VISE Spring Seminar – Eric Tkaczyk, MD, PhD and Shramana Ghosh, PhD,
VISE Spring Seminar
to be led by
Eric Tkaczyk, MD, PhD
Assistant Professor of Medicine, VUMC
Shramana Ghosh, PhD,
Postdoctoral Research Fellow
The Vanderbilt Dermatology Translational Research Clinic (VDTRC)
Date: Thursday, February 11, 2021
Time: 12:15 p.m. Room Admittance, 12:25 p.m. start
Zoom: Details will be sent morning of…
Measurement of soft tissue biomechanical properties for dermatology
Soft tissue mechanical properties are central to many dermatologic conditions including burn wound scars, keloids, lymphedema, scleroderma, and graft versus host disease. Measuring changes in these properties is critical to patient management. However, current assessment techniques of visual inspection and manual palpation require significant practitioner expertise. They are also highly subjective, hindering both patient care and evaluation of novel therapies. There is an urgent need for reliable handheld measurement technologies of cutaneous sclerosis with simple numerical outputs, which can enable non-experts to rapidly assess large areas of skin at the bedside.
The Myoton is a handheld device that extracts soft tissue biomechanical parameters from damped natural oscillation curves in response to a brief mechanical impulse. In this talk, we will show how we have used extracted parameters to differentiate between healthy and pathological skin. This has enabled our team to track skin disease in patients with allogeneic hematopoietic stem cell transplants over time with greater sensitivity than the clinical gold standard (the NIH skin score). We will describe our efforts to develop optimal protocols to enable non-experts to carry out rapid and reliable measurements. We will also discuss the need for further examination of soft tissue impact response to truly understand the signal contributions from different soft tissue layers. Multilayer rapid assessment is the next major challenge for progress in sclerotic skin disease.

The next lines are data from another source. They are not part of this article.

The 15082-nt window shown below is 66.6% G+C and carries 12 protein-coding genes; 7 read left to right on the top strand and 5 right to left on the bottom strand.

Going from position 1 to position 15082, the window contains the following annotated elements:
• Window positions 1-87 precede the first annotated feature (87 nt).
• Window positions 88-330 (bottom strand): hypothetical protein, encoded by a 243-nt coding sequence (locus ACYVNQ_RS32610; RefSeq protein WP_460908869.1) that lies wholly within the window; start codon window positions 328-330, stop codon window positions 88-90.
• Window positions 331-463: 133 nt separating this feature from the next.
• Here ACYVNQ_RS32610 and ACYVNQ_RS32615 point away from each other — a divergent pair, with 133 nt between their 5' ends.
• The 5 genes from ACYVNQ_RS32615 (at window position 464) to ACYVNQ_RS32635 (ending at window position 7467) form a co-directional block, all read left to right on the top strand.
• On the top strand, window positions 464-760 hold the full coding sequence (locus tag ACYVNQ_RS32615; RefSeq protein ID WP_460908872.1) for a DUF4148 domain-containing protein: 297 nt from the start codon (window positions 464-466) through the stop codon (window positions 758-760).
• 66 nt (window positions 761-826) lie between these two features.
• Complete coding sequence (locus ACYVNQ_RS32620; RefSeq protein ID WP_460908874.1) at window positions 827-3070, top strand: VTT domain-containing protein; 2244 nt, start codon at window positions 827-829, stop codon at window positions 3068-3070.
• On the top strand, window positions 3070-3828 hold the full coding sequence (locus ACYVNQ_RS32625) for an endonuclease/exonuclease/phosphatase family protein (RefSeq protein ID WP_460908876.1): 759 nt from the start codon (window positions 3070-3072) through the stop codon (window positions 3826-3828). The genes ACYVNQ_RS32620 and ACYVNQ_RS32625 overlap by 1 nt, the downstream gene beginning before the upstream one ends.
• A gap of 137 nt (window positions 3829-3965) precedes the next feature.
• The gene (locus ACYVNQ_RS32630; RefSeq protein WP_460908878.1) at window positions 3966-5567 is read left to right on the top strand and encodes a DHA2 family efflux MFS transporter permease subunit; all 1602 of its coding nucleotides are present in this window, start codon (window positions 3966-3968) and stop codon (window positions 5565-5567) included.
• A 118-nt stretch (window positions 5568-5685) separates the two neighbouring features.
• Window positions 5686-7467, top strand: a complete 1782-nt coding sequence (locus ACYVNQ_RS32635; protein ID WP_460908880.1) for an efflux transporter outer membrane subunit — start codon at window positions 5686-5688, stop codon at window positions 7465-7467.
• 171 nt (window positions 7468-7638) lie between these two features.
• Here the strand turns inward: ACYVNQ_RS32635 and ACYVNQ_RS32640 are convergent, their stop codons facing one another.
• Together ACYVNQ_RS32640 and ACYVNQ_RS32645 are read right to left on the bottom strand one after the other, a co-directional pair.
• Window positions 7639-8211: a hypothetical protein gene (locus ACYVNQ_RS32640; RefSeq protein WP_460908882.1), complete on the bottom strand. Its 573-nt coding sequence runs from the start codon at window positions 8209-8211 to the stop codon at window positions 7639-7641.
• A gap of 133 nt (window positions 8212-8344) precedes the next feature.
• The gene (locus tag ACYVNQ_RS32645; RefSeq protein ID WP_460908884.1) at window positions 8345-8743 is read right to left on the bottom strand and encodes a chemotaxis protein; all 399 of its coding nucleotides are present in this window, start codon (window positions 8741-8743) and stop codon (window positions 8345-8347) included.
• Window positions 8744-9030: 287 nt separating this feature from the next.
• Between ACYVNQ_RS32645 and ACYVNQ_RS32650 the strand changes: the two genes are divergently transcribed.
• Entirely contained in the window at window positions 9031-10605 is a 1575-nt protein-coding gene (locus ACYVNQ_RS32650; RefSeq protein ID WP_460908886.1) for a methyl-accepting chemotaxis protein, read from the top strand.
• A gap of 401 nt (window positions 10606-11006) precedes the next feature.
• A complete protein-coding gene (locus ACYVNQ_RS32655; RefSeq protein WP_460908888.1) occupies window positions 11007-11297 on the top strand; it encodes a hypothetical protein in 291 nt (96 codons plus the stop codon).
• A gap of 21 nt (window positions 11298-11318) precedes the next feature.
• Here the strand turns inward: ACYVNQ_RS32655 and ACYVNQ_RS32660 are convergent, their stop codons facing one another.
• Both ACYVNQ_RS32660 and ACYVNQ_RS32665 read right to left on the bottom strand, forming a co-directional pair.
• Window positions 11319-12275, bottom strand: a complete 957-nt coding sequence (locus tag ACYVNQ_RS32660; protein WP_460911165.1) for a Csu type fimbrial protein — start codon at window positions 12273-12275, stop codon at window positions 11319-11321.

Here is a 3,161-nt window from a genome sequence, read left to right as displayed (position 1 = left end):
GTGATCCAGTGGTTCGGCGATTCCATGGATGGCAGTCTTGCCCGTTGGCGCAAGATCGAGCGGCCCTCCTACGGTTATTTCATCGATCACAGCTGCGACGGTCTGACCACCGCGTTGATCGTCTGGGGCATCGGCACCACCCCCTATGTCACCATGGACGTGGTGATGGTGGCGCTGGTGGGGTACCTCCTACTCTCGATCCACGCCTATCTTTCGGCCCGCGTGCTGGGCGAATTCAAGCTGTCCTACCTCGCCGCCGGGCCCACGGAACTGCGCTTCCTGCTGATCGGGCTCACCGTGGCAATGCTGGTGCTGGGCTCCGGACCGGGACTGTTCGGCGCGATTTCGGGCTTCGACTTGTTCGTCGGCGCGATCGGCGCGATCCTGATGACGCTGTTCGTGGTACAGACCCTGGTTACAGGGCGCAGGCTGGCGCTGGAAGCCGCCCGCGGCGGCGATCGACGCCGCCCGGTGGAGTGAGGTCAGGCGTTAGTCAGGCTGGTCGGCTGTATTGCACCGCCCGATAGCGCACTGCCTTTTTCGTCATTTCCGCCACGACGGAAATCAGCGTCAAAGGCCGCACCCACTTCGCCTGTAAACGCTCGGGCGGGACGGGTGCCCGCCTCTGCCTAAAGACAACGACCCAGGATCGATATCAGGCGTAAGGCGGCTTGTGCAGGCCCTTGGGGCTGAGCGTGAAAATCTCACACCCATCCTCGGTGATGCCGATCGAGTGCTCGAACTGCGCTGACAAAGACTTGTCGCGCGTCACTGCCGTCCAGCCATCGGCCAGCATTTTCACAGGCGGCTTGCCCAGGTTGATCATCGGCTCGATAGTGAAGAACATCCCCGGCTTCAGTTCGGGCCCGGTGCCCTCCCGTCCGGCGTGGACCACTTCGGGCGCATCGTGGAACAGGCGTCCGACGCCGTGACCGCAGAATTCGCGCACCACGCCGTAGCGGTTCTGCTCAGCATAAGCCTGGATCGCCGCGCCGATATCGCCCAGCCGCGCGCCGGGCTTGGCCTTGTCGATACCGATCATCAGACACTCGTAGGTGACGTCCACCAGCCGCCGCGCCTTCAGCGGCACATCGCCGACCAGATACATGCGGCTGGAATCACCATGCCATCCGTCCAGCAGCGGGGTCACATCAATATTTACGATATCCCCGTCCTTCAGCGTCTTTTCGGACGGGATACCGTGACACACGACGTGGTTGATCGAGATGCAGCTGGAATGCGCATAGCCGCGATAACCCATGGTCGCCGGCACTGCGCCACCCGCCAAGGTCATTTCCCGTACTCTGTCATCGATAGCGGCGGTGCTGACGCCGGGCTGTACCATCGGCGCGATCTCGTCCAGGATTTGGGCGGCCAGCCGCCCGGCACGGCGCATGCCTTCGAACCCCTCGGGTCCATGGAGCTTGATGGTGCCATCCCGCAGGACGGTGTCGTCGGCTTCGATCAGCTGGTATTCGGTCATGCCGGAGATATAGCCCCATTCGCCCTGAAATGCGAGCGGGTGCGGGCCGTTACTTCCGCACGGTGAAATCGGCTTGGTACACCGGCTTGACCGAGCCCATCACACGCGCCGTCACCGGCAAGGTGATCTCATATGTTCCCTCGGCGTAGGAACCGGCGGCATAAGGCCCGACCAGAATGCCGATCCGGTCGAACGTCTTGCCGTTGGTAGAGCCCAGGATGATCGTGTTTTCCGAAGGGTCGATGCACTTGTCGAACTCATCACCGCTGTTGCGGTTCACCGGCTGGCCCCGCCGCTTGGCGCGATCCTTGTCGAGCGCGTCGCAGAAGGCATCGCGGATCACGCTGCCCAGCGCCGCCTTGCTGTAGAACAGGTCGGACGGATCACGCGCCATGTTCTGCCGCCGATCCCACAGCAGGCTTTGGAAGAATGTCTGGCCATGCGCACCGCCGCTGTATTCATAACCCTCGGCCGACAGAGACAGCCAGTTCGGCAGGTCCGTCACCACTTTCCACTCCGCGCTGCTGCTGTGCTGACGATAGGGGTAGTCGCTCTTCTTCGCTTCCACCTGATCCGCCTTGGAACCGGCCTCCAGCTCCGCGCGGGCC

Eric Tkaczyk is a 2010 graduate of the MD/PhD at the University of Michigan, with PhD training in the Department of Electrical Engineering and Computer Science. He completed post-doctoral training at the University of Tartu Institute of Physics in 2012 and academic track dermatology residency at Vanderbilt in 2016, where he is currently assistant professor of dermatology and biomedical engineering. He is also an attending dermatologist and research scientist at the Nashville VA Medical Center. As founding Director of the Vanderbilt Dermatology Translational Research Clinic (VDTRC.org), he lectures internationally on dermatologic imaging and measurement technologies, which is his research focus.
Shramana Ghosh completed an MS in Industrial Engineering from Texas A&M University in 2013 and obtained her PhD in Mechanical Engineering from UC Irvine in 2017. This was followed by postdoctoral training at the Mechatronics, Robotics, and Controls Laboratory at the New York University Tandon School of Engineering from 2018-2020. She is now a researcher in the Vanderbilt Dermatology Translational Research Clinic, where she aims to impact patient care by developing and deploying technologies to track skin disease progression.